One of Europe’s most extraordinary ruling dynasties, the Hapsburgs ruled greater or lesser portions of Europe fromthe 11th century until 1918, their heyday coinciding with the supreme musical flourishing of the 16th century. Their rule saw a particular increase during the reign of Maximilian I (son of Fredrick III, Duke of Austria, King of Germany and Holy Roman Emperor) – secured first by his marriage to Mary of Burgundy in 1477 and then by the union of their son Philip ‘the Handsome’ with Joanna ‘the Mad’ of Castille. Thus his grandson Charles V essentially ruled Spain, Germany, Austria, Burgundy and the Low Countries, before he in turn divided his territories between his son Philip II and his brother Ferdinand of Austria in 1555-6. As these successive generations enlarged their power and territory, they gathered around themselves the leading composers of the day.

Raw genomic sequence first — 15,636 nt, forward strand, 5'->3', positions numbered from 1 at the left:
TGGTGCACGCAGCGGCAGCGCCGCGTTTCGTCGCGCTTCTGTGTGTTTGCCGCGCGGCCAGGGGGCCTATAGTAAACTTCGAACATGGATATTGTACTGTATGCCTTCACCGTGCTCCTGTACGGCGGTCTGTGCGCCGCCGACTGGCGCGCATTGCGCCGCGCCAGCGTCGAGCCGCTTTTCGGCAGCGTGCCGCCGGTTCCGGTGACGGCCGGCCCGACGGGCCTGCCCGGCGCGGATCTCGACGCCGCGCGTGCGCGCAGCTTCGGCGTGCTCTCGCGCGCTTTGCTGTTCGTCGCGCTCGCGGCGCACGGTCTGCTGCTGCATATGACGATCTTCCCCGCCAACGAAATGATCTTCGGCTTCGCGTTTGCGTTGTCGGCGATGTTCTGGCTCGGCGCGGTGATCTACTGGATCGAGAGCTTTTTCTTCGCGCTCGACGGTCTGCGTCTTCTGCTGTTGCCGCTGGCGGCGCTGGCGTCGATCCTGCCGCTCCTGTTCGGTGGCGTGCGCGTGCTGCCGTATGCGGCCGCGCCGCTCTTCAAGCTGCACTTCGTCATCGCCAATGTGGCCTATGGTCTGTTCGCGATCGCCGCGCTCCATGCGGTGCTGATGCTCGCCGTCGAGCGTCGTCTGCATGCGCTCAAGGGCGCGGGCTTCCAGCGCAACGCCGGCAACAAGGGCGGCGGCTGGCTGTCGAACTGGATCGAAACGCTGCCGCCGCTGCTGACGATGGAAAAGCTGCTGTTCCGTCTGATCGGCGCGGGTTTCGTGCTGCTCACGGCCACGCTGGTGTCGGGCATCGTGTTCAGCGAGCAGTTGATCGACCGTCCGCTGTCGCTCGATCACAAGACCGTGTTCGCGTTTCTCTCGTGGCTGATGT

Maximilian’s most notable court composer was Heinrich Isaac, whom he appointed in 1497 and who remained in his employment until the composer’s death in 1517. Though he was often overshadowed in his lifetime by the renowned Josquin, a famous letter advising the Duke of Ferrara on the appointment of a court composer in 1503 is revealing: ‘[Isaac] is of a better disposition... and he will compose new works more often. It is true that Josquin composes better, but he composes when he wants to and not when one wants him to.’ Duke Ercole favoured prestige over reliability and hired Josquin; meanwhile, in Maximilian’s service, Isaac’s Virgo prudentissima is a good example of a piece written to order: it was composed for the Reichstag of 1507 which confirmed Maximilian’s position as Holy Roman Emperor, and was performed under the direction of a certain ‘Georgius’ – Jurij Slatkonja, who was Maximilian’s first Kapellmeister and can therefore be considered the founding director of what is now the Vienna Boys’ Choir. Rather unusually, he even receives a mention in the motet, the text of which is a somewhat unwieldy one written for the occasion – and one at which a less obliging composer might perhaps have protested! Isaac’s motet is a work of stunning grandeur, employing a musical language which is both strikingly individual, yet self-consciously influenced by the music of the previous generation: full sections with monumental block chords and slow-moving harmony alternate with florid, virtuosic passages for reduced forces.